Album Review: FERNANDO PERDANO – Out To Sea

FERNANDO PERDANO - Out To Sea

Cherry Red Records [Release date: 04.05.18]

There are not that many rock guitar players who can really carry off an instrumental album.

Once you get beyond Satriani, Jeff Beck, Vai and Malmsteen the list tails off and, in the field of progressive rock, once you get past John Petrucci and Anthony Phillips the list tails off even quicker.

So, into this musical vacuum steps Fernando Perdano, fretmeister-in-chief of the Dave Kerzner Band, with a big push from Cherry Red Records and the bonus of an excellent cover by the legendary Paul Whitehead (think Trespass, Nursery Cryme, Foxtrot…).

And he’s a very good guitar player…

Only problem is that most of this, his debut album, is intensely derivative, being, in the most part, a series of tributes to other bands and artists in the progressive rock genre.

Furthermore, most of these tributes sound exactly like the bands he’s tributing but with the vocal parts faded out. Surely this was the whole point of these bands and their vocalists?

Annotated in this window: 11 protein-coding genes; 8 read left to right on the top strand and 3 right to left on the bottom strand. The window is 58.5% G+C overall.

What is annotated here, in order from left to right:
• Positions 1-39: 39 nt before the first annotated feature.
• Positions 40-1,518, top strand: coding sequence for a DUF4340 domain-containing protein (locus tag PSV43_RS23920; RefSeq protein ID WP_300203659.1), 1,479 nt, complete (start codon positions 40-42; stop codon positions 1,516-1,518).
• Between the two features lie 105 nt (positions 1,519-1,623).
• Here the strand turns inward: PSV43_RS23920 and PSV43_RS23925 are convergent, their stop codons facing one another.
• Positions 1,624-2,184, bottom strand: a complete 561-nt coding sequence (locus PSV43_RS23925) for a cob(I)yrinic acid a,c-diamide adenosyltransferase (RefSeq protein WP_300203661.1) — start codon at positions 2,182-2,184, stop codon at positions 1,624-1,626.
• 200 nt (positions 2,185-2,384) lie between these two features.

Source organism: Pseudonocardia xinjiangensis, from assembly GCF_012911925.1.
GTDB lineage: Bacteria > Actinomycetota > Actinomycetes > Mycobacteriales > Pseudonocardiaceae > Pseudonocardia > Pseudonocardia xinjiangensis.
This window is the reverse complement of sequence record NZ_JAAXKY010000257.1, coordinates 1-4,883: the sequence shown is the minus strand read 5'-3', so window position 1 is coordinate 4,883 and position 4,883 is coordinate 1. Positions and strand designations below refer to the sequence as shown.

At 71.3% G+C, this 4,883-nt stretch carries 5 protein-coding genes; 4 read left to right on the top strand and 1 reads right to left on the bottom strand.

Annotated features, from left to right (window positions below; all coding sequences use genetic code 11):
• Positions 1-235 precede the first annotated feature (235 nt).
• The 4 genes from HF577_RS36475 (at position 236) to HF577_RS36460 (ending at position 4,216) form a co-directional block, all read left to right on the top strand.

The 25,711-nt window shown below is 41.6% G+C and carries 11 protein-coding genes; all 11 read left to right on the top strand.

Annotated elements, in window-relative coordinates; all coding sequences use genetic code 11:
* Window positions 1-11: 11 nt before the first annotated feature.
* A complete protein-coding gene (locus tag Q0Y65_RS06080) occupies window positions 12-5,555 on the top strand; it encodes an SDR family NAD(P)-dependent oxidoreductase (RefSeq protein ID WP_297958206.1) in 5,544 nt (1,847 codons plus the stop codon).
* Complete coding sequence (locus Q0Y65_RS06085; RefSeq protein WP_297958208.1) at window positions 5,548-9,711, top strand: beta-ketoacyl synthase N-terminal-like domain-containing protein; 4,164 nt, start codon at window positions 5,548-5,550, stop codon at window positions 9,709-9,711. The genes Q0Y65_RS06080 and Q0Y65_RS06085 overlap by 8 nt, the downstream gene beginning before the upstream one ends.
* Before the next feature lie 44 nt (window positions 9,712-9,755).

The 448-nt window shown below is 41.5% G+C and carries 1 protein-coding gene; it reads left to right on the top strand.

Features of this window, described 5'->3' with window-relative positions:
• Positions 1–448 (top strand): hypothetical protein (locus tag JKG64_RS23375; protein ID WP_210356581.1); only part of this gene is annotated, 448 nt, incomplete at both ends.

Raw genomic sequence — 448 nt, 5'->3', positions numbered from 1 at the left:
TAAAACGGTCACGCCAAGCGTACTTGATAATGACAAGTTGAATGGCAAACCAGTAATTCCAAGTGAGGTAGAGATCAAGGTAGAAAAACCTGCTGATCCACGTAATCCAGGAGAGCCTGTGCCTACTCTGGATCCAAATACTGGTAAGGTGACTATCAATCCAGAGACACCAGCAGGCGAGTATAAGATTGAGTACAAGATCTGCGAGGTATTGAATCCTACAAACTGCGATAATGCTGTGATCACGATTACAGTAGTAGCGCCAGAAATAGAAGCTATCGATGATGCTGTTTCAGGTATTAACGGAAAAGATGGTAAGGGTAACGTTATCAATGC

As a result what you end up listening to, quite often, is music you would hear whilst waiting to be connected on the phone.

And all this is such a shame as, like I said, the guy can really play.

When he breaks free of the self-imposed shackles of trying to sound like someone else and lets rip with his own style, the album comes alive.

Nowhere is this more evident than on the sixteen minutes plus of ‘Dreaming In Stereo Suite’ – fretsmithery of the highest order overlaid on top of pumping, progressive keys – ah but that the whole album followed this template…

As it is, the quality swings wildly between the very good; ‘Out To Sea’ and the aforementioned ‘Dreaming In Stereo’, to the pastiche of the tributes -  ‘The Architect’ (to Peter Banks – not Yes’ finest period), ‘The Future According To Roye (to Roye Albrighton and Nektar – never on anyone’s radar as a top band) and ‘Sonja’ (to Sonja Kristina – sounding, predictably, like an amalgam of ‘Vivaldi’, Back Street Luv’ and ‘It Happened Today’ – but without Sonja).

It works better on ‘De Boerderrij’ – a Focus tribute, but then Focus were largely instrumental anyway, and on bonus track ‘Starless’, a tribute to the late John Wetton, where it would have been very easy to mangle one of the greatest guitar figures ever but he pulls it off OK.

If Mr Perdano can step out of the giant shadows cast by the Gods of yore and give free rein to his own undeniable talents, I can see a great album further down the line.

As things stand, this isn’t it.   **1/2

Review by Alan Jones


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